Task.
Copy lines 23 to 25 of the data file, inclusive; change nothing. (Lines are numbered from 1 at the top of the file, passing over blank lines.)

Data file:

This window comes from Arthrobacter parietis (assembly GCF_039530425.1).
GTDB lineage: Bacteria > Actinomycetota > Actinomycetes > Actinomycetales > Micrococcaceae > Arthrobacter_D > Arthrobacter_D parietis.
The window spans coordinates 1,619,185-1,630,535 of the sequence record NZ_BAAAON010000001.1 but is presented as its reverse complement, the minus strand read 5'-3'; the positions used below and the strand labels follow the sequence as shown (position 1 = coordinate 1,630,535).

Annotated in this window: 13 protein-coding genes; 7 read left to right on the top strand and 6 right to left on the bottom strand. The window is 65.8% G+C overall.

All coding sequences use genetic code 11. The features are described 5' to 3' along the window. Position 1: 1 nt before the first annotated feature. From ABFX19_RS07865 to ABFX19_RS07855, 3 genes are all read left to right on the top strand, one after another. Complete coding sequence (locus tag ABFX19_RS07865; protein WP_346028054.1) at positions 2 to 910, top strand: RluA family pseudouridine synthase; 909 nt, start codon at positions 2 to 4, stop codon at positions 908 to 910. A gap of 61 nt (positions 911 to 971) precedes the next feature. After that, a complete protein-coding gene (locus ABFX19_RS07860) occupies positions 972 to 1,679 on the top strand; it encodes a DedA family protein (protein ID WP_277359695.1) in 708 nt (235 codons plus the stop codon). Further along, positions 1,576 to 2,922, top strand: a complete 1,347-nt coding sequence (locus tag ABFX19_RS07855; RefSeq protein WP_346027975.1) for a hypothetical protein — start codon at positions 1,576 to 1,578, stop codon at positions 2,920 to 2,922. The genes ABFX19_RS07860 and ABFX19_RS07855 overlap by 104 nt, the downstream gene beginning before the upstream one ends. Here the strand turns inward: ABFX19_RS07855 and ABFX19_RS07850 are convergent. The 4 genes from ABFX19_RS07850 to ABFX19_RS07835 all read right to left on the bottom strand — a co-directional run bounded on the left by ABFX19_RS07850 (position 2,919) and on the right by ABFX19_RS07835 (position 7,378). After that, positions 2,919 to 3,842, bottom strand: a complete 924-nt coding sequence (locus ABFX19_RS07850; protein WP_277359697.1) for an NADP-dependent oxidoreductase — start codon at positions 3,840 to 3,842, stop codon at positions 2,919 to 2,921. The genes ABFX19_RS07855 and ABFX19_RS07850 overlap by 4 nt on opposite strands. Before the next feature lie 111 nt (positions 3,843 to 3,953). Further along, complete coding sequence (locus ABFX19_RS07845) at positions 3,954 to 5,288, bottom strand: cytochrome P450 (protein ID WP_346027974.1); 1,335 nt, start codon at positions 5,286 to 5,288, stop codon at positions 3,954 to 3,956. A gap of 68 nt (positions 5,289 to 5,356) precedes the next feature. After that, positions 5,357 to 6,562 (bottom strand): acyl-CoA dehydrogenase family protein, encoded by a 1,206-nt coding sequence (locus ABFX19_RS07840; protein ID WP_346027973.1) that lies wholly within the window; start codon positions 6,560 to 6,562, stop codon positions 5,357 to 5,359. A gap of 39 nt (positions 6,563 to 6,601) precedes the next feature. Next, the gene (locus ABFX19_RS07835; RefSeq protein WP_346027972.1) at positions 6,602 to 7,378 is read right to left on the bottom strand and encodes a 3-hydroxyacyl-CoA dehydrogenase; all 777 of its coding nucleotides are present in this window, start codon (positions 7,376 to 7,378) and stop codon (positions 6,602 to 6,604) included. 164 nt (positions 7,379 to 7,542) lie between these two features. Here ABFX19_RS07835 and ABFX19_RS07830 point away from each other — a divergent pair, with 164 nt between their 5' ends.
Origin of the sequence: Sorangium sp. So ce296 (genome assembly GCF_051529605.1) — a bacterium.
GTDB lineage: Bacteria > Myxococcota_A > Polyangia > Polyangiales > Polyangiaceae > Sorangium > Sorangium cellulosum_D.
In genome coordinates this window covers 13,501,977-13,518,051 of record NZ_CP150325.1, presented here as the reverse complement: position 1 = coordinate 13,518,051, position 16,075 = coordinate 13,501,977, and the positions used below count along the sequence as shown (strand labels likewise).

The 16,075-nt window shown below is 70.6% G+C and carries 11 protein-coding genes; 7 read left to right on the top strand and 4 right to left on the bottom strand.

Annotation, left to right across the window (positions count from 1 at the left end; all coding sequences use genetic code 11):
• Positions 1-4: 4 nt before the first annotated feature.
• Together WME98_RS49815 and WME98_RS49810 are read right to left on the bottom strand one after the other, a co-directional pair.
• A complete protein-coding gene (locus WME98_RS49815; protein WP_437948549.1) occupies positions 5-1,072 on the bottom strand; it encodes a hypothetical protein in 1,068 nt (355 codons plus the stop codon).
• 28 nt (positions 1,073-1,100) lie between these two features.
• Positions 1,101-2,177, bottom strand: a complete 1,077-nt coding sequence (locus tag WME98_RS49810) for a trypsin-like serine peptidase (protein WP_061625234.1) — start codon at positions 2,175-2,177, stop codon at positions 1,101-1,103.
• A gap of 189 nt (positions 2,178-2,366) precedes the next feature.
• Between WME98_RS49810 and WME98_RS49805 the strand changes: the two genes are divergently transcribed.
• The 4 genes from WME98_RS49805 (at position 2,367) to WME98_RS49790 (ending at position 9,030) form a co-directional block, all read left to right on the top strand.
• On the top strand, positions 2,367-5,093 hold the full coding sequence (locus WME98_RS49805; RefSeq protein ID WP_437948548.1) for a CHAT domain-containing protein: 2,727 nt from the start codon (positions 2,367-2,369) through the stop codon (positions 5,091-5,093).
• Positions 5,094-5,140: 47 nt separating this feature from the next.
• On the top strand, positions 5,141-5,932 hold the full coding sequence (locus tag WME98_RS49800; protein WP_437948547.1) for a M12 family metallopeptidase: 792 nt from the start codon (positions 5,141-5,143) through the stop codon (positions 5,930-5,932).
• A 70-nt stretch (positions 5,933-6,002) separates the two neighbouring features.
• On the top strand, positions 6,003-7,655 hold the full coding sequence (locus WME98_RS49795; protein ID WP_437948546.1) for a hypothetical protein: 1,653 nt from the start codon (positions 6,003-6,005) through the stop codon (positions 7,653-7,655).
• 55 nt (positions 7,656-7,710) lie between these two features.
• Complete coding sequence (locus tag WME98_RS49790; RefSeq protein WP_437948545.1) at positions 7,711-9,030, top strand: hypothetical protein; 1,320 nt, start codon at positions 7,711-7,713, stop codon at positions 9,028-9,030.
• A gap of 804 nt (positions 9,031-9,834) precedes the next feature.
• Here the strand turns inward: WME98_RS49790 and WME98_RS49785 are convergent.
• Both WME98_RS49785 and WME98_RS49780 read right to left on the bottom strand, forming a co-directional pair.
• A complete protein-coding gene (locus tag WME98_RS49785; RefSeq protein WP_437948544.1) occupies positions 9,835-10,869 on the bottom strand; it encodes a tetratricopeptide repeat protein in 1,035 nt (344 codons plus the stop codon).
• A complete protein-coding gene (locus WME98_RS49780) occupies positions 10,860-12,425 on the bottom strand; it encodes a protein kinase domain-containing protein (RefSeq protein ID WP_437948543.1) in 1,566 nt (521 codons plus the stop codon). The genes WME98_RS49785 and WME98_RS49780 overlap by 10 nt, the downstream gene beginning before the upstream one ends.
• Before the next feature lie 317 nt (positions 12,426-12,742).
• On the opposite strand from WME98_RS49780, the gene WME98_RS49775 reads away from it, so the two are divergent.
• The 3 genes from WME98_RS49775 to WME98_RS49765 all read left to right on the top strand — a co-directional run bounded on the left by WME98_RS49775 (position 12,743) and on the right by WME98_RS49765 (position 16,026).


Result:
• On the top strand, positions 6,003-7,655 hold the full coding sequence (locus WME98_RS49795; protein ID WP_437948546.1) for a hypothetical protein: 1,653 nt from the start codon (positions 6,003-6,005) through the stop codon (positions 7,653-7,655).
• 55 nt (positions 7,656-7,710) lie between these two features.
• Complete coding sequence (locus tag WME98_RS49790; RefSeq protein WP_437948545.1) at positions 7,711-9,030, top strand: hypothetical protein; 1,320 nt, start codon at positions 7,711-7,713, stop codon at positions 9,028-9,030.